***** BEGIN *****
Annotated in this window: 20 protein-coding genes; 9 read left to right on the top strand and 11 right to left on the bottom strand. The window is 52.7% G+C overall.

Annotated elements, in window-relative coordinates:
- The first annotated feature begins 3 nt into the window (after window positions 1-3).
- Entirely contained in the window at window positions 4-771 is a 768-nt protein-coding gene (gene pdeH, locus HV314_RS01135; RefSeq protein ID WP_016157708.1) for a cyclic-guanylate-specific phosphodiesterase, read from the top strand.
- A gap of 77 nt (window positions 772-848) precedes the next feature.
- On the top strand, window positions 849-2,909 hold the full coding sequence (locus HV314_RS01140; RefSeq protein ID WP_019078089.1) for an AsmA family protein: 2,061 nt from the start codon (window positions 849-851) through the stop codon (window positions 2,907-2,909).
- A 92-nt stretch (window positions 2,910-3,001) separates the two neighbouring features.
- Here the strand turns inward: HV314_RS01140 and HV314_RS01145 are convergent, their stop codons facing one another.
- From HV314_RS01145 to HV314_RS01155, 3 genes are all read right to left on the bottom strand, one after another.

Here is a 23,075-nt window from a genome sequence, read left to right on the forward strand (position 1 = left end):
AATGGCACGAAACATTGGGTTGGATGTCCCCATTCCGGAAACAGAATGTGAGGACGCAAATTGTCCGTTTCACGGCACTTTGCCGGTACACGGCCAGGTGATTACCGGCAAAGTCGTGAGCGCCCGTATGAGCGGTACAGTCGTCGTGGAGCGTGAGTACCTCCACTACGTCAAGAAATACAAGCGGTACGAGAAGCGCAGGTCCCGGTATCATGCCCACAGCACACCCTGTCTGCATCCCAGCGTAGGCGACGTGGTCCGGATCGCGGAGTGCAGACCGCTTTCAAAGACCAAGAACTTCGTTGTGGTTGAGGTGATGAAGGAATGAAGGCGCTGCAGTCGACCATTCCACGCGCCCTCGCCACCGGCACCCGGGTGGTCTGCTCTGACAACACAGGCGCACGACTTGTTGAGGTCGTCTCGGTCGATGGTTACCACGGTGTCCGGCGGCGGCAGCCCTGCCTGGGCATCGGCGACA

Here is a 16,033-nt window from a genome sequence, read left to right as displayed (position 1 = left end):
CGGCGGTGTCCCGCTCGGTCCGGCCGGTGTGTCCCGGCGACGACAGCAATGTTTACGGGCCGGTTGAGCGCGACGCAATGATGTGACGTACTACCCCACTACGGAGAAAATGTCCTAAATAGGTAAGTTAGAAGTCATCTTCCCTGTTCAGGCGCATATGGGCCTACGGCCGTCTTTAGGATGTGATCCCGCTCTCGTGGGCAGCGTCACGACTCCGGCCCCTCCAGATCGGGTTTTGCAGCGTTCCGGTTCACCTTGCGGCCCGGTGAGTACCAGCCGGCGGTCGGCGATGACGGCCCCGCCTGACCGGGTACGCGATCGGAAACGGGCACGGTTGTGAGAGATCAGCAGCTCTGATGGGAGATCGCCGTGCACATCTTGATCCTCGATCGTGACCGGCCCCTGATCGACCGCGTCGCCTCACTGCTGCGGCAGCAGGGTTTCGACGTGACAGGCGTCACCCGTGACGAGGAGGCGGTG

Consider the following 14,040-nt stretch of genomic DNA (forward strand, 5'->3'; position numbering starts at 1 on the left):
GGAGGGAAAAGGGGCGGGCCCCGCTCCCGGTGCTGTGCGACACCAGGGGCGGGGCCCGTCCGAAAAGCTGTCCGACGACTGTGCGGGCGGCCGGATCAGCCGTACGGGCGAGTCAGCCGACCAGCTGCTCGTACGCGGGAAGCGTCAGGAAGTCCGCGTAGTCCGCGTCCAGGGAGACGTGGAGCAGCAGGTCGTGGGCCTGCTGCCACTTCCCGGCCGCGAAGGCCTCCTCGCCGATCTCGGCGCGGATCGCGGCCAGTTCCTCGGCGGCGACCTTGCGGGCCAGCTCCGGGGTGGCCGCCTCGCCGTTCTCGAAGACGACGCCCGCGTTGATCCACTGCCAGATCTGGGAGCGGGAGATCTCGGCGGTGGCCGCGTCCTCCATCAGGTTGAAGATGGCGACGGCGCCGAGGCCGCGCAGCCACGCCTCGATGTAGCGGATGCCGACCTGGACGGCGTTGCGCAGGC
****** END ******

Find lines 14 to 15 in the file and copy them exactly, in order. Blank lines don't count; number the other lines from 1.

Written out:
Consider the following 14,040-nt stretch of genomic DNA (forward strand, 5'->3'; position numbering starts at 1 on the left):
GGAGGGAAAAGGGGCGGGCCCCGCTCCCGGTGCTGTGCGACACCAGGGGCGGGGCCCGTCCGAAAAGCTGTCCGACGACTGTGCGGGCGGCCGGATCAGCCGTACGGGCGAGTCAGCCGACCAGCTGCTCGTACGCGGGAAGCGTCAGGAAGTCCGCGTAGTCCGCGTCCAGGGAGACGTGGAGCAGCAGGTCGTGGGCCTGCTGCCACTTCCCGGCCGCGAAGGCCTCCTCGCCGATCTCGGCGCGGATCGCGGCCAGTTCCTCGGCGGCGACCTTGCGGGCCAGCTCCGGGGTGGCCGCCTCGCCGTTCTCGAAGACGACGCCCGCGTTGATCCACTGCCAGATCTGGGAGCGGGAGATCTCGGCGGTGGCCGCGTCCTCCATCAGGTTGAAGATGGCGACGGCGCCGAGGCCGCGCAGCCACGCCTCGATGTAGCGGATGCCGACCTGGACGGCGTTGCGCAGGC